Monday, June 16, 2014

Book Review: "Sharp Objects" by Gillian Flynn

"Sharp Objects" by Gillian Flynn
First published in 2006
252 pages
My rating: 4 out of 5
(image source)

Gillian Flynn is a master at crafting tales of the gritty, horrifying, sickening side of human nature in an addicting way that makes readers feel both satisfied and haunted after closing the back cover.

With "Gone Girl," Flynn tells us the tale of the world's most fucked-up marriage. In "Sharp Objects," her debut from 2006, she delves into the depravity possible in a mother-daughter relationship.

Camille is a cub reporter for a daily newspaper in Chicago and a recovering cutter; nearly her entire body is covered in scars of words she has carved into herself. When two young girls are brutally murdered -- and their all their teeth removed -- in her small hometown of Wind Gap, Missouri, Camille must return home and face her demons.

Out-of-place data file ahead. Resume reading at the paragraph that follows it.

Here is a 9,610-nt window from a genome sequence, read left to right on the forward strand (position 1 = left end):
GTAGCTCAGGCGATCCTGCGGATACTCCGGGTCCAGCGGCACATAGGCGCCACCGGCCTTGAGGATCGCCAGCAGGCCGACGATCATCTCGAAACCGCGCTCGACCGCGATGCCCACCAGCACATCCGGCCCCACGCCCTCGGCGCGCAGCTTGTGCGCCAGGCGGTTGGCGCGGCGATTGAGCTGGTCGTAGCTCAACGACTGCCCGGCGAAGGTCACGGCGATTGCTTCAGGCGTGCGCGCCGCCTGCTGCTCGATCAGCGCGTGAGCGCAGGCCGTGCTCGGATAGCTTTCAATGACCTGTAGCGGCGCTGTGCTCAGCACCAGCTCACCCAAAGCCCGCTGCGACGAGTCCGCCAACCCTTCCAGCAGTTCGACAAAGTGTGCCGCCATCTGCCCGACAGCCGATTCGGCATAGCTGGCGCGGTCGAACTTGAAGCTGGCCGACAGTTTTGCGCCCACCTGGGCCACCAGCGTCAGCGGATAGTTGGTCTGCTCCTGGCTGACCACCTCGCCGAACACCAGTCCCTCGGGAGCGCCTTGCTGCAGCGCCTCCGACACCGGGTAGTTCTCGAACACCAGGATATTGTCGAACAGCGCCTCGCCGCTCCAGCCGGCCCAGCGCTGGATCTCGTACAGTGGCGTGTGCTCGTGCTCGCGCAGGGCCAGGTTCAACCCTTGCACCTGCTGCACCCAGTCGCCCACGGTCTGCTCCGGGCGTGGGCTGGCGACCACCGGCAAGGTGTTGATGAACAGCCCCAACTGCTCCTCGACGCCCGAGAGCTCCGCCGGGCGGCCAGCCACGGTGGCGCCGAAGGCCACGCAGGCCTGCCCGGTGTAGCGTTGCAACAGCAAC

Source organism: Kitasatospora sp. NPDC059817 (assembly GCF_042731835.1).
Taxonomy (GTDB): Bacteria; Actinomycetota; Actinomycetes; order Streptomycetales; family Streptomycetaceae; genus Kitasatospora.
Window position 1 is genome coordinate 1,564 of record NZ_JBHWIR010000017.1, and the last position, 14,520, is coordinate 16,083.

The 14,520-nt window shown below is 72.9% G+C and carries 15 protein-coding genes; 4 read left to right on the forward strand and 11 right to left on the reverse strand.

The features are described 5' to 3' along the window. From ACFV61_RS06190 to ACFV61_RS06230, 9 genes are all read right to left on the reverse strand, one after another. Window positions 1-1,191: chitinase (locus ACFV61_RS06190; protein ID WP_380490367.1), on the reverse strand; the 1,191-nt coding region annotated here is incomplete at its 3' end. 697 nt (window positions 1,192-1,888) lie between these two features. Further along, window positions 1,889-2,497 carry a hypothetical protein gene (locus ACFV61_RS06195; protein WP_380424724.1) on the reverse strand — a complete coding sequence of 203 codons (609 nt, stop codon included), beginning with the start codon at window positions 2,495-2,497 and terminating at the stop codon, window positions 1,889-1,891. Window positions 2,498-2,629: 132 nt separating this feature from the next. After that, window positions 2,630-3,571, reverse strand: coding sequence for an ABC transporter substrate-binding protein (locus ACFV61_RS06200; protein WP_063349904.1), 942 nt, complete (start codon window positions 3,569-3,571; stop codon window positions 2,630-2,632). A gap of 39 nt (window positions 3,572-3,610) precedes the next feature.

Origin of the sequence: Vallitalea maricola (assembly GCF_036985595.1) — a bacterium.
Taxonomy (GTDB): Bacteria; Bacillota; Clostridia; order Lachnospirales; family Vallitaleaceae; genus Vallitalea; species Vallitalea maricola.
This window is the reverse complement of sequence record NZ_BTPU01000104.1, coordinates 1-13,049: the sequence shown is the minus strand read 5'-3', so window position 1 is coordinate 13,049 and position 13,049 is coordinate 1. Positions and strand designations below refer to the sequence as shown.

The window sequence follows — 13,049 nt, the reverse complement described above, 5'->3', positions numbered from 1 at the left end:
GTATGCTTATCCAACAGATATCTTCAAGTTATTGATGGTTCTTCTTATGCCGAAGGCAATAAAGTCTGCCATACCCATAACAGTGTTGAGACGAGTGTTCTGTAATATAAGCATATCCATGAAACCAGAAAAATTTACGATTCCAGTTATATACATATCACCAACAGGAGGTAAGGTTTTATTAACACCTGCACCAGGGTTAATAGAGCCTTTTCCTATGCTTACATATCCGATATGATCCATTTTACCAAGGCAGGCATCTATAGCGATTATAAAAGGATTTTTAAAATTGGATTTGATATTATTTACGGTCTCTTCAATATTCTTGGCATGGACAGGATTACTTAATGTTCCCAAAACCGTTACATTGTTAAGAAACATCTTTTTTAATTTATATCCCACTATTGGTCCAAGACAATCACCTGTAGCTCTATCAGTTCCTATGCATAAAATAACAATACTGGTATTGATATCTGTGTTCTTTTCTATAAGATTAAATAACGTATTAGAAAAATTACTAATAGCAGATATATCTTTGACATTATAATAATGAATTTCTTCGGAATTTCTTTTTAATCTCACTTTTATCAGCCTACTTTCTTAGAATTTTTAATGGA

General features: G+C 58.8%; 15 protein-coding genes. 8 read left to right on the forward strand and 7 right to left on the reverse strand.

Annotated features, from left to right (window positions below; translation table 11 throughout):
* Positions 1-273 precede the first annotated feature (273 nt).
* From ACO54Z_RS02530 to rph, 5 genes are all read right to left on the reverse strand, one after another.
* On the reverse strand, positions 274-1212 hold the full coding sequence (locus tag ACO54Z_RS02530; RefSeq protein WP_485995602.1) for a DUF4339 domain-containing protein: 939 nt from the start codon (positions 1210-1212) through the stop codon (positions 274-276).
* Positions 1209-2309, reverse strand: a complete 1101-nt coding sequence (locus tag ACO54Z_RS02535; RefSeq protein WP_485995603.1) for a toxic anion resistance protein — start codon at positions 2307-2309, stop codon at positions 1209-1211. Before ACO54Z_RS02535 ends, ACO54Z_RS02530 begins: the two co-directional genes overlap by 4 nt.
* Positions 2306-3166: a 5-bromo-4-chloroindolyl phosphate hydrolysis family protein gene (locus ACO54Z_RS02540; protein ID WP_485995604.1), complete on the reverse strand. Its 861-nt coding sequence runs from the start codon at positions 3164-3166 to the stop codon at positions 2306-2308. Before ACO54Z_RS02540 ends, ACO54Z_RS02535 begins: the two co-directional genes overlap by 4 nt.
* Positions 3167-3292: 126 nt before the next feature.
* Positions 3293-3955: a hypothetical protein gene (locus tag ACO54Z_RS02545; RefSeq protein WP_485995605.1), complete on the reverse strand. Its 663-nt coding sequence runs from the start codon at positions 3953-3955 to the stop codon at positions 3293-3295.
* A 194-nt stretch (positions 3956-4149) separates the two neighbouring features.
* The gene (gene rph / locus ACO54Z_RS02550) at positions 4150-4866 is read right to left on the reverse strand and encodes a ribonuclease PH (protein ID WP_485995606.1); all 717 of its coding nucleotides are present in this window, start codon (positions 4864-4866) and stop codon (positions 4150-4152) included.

And there are a lot of demons. This book contains more sickening, screwed-up elements than you can count on one hand. As Camille investigates the heinous murders, she uncovers long-buried secrets about her community, her family and herself, each more horrible than the last. And when she succeeds in unraveling the mystery, the answers are shocking.

Gillian Flynn has a crazy mind. I can't imagine even conceiving the twisted plots she manages to devise and write so adeptly and unflinchingly. But I sure do enjoy devouring the results -- I tore through this novel and will not soon forget it.

Warning: "Sharp Objects" is not for the faint of heart. The descriptions of Camille and her cutting made me queasy (literally!), and that's one of the more tame aspects of the story.

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